• Alzheimer's disease;
  • cerebrospinal fluid;
  • lipoproteins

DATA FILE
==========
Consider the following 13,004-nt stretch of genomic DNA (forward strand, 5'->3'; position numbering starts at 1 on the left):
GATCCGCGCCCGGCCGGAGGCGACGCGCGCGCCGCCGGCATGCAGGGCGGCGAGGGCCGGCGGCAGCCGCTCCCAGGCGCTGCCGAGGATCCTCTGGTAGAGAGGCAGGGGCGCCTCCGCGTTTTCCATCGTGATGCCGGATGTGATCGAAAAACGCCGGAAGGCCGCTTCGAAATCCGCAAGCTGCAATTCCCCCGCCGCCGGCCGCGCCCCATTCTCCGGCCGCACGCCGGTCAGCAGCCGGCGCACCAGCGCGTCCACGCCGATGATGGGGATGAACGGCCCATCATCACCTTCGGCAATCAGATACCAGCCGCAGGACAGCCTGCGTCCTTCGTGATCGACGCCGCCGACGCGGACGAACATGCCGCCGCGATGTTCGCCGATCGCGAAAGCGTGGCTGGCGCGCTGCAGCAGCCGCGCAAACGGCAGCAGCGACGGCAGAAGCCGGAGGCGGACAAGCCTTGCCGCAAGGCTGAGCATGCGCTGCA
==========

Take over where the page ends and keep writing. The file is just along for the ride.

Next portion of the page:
Phospholipid transfer protein (PLTP) plays a pivotal role in cellular lipid efflux and modulation of lipoprotein metabolism. PLTP is distributed widely in the central nervous system (CNS), is synthesized by glia and neurons, and is active in cerebrospinal fluid (CSF). The aims of this study were to test the hypothesis that patients with Alzheimer's disease (AD) have altered PLTP-mediated phospholipid transfer activity in CSF, and to examine the potential relationship between PLTP activity and apolipoprotein E (apoE) levels in CSF. We assessed PLTP activity and apoE concentration in CSF of patients with probable AD (n = 50), multiple sclerosis (MS; n = 9), other neurologic diseases (n = 21), and neurologically healthy controls (n = 40). PLTP activity in AD was reduced compared to that in controls (P < 0.001), with approximately half of the AD patients with PLTP activity values below all controls. Patients with MS had lower PLTP activity than AD patients (P < 0.001). PLTP activity was highly correlated with PLTP mass, as estimated by Western blot (r = 0.006; P < 0.01). CSF PLTP activity positively correlated with apoE concentration in AD (R = 0.435; P = 0.002) and controls (R = 0.456; P = 0.003). Anti-apoE immunoaffinity chromatography and Western blot analyses indicated that some CSF PLTP is associated with apoE-containing lipoproteins. Exogenous addition of recombinant PLTP to primary human astrocytes significantly increased apoE secretion to the conditioned medium. The findings of reduced PLTP activity in AD CSF, and the observation that PLTP can influence apoE secretion in astrocytes suggest a potential link between alterations in the brain lipid metabolism and AD pathogenesis. © 2005 Wiley-Liss, Inc.